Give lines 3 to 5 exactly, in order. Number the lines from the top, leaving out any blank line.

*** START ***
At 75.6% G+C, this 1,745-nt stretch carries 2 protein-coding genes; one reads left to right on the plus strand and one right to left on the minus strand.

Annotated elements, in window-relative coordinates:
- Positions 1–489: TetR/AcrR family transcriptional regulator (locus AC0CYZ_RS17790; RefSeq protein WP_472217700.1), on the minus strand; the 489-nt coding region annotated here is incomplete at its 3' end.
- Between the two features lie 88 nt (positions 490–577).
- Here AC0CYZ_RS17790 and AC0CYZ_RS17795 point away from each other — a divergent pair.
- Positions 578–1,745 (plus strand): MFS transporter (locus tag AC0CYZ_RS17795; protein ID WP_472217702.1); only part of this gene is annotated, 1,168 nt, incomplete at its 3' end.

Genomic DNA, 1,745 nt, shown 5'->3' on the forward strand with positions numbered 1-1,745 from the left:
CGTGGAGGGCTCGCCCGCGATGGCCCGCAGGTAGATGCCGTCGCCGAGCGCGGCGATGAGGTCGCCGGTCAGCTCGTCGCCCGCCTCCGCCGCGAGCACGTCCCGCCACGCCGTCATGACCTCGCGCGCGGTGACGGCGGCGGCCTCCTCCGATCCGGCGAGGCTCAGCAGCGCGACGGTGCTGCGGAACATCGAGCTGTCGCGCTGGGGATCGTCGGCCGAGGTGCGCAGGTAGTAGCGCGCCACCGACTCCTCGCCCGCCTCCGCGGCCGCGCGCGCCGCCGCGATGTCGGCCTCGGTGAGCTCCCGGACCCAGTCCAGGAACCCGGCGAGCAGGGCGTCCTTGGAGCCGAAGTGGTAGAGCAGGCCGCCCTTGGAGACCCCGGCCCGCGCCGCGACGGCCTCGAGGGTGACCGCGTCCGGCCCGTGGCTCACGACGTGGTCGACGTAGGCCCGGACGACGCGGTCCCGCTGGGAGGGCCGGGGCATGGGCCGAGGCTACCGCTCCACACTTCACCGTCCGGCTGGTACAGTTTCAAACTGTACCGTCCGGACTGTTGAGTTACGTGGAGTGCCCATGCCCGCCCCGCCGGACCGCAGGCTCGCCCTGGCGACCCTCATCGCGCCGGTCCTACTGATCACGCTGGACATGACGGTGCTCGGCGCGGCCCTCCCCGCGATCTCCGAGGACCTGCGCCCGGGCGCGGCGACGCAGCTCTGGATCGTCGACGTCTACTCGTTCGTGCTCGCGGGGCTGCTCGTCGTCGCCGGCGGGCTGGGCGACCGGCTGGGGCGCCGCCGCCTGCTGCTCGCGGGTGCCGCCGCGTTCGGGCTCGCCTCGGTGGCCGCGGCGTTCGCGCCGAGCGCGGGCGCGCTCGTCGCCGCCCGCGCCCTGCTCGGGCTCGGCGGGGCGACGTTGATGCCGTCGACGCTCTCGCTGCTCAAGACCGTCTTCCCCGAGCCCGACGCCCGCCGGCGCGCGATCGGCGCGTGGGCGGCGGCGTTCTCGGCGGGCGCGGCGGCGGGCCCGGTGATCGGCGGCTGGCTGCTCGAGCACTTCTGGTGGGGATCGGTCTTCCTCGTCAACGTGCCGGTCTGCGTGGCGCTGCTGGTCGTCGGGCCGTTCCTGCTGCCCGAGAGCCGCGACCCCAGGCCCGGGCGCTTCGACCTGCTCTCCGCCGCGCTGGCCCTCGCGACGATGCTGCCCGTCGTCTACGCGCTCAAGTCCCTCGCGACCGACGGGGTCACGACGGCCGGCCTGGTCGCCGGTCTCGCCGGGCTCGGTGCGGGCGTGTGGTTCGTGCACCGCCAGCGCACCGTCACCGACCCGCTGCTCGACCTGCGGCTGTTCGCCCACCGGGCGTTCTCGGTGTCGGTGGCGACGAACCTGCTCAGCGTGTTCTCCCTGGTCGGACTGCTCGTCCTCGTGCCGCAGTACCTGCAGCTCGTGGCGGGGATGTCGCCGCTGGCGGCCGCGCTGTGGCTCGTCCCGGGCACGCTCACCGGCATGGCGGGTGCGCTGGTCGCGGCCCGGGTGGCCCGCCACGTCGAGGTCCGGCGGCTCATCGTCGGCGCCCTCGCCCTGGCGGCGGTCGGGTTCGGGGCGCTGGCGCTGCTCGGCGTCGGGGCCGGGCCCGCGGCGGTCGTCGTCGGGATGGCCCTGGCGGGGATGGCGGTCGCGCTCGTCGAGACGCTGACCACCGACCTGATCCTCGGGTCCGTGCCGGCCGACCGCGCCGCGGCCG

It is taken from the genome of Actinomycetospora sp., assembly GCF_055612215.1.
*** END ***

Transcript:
- Positions 1–489: TetR/AcrR family transcriptional regulator (locus AC0CYZ_RS17790; RefSeq protein WP_472217700.1), on the minus strand; the 489-nt coding region annotated here is incomplete at its 3' end.
- Between the two features lie 88 nt (positions 490–577).
- Here AC0CYZ_RS17790 and AC0CYZ_RS17795 point away from each other — a divergent pair.